You may think this is an odd or even irresponsible thing for a tutor to write (or think) – but it is true!
I have tried to encourage my students to forget about the grades and, instead, aim to do their best work and to gain the most knowledge from their studies.
#1 The knowledge is what counts.
The whole enterprise of education is to help disseminate and gain knowledge – the ability to reason, think, and draw conclusions.
What does a “C” a “90%” or a “Level 3′ mean in all this?
In fact, students receive grades for all sorts of reasons – not always connected to the acquisition of knowledge.
I have seen a high school student (more than one actually) score in the 90% range for mathematics; yet, she could not tell me what 3 x 3 is without a calculator. (Also, if she made a mistake on the calculator doing this same operation, she would not recognize the error.)
So what, exactly, does the 90% mean?
Here is another true example. A student received a B+ (77%, Level 3+) in his English class; however, he was unable to write a full sentence by himself. In fact, he was unable to dictate a sentence very well and a paragraph was beyond him even with the dictation – scribe method.
So what did the mark / grade measure?
Simply said, it wasn’t very useful.
The student, himself, did progress. The gains he made should be recognized, and he should be commended for his own personal growth. Providing a “grade,” however, was not an essential part of his knowledge acquisition or growth.
#2 The grades will follow.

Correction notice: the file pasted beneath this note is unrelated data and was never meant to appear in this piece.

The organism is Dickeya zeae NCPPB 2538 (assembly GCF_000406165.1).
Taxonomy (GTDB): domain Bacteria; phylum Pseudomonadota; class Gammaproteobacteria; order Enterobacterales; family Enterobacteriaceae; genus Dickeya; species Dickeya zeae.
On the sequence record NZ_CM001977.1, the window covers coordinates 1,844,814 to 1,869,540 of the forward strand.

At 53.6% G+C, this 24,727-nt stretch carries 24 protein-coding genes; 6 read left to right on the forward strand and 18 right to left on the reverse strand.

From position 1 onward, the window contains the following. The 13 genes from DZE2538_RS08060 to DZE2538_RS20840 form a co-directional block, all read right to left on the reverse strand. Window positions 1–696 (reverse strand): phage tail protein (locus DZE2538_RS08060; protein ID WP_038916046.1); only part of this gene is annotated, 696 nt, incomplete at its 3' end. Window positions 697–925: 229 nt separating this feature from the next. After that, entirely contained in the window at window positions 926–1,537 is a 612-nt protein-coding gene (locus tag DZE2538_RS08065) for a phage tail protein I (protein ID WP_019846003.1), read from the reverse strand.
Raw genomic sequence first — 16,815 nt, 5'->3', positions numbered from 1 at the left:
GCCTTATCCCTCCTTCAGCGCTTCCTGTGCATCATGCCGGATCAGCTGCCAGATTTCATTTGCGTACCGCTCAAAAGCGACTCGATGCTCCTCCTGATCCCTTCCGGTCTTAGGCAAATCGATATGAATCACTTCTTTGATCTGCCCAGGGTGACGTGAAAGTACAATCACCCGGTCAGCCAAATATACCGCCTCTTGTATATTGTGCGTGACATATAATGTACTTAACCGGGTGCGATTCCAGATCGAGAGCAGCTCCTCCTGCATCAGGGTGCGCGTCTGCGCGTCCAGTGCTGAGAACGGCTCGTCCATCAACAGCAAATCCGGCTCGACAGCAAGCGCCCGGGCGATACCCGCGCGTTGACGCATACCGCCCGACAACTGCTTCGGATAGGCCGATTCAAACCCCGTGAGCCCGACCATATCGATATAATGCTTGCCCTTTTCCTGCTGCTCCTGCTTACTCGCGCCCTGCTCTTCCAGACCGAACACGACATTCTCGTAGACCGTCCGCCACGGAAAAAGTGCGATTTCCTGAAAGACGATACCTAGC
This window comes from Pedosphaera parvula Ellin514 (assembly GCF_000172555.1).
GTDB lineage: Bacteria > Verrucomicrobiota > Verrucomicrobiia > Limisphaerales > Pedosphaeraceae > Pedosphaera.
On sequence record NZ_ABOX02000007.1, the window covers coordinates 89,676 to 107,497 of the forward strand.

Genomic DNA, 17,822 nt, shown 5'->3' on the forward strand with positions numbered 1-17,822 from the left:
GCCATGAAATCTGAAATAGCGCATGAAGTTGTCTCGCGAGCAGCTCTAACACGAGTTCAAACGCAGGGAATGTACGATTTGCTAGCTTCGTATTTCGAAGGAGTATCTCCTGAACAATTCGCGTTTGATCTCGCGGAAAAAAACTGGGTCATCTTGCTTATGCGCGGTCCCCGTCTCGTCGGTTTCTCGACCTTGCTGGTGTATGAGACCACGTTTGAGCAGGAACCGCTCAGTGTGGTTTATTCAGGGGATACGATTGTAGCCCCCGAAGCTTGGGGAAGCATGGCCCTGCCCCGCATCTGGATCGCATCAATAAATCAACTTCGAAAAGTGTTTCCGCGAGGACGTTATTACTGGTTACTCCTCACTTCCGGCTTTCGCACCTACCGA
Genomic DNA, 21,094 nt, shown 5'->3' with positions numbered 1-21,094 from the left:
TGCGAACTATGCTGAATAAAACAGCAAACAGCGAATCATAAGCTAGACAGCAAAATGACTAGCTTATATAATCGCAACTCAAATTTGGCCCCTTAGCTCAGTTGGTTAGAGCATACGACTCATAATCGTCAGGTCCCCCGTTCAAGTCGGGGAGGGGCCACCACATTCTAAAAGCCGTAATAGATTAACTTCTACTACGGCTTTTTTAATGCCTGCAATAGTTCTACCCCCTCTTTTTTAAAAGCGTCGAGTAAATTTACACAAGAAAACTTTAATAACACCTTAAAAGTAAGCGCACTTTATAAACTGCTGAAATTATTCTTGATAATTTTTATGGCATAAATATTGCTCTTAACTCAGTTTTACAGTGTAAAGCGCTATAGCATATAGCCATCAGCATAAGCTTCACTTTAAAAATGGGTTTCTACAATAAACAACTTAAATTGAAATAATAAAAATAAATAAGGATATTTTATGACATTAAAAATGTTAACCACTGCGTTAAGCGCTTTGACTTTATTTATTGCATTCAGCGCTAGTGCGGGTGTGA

If the focus is on using solid study strategies and gaining new knowledge, then the grades will come anyway!
Even if grades remain an essential part of educational assessment, focusing on them does not help.
Look to the content of what you are learning and spend your energy on getting to know the material.
There are those who want to give up on grades all together, and I understand why.
I am, however, still pleased to see some marking scheme in certain areas.
For myself, I like to see that I have conquered 80% or 90% of a given set of math questions, for example.
This does not mean that if I get 50% I give up! It just helps me to know where I need to focus my energy. In other words, I obviously didn’t comprehend that unit fully.
So, maybe we don’t need to throw the baby out with the bathwater but a new perspective could help.
#3 Students get it!
Over nineteen years, I have seen lots of students – many with learning challenges of one kind or another.
Each one has known that his/her “A” may or may not be connected to the material he or she has learned. Students know when they have truly done well and when they haven’t. The are happy to get the grade, but time and time again, students have admitted that they don’t know how they got an “A” in a class they barely understood. They know when their mark is based on an IEP or some other standard (although it isn’t always clear what that standard might be).
They have all appreciated that in private or small group tutoring classes they can be more honest about grades and actual knowledge. Not only are they happy to be more honest with themselves; but, often, they begin to excel with new vigor, recognizing that beginning at their “START” point, they don’t have to think or worry about “the score” at every juncture.
Why keep up the charade?
It is time to rethink!
Finally – what does the picture on this blog have to do with anything? Well, you tell me – put your thinking cap on!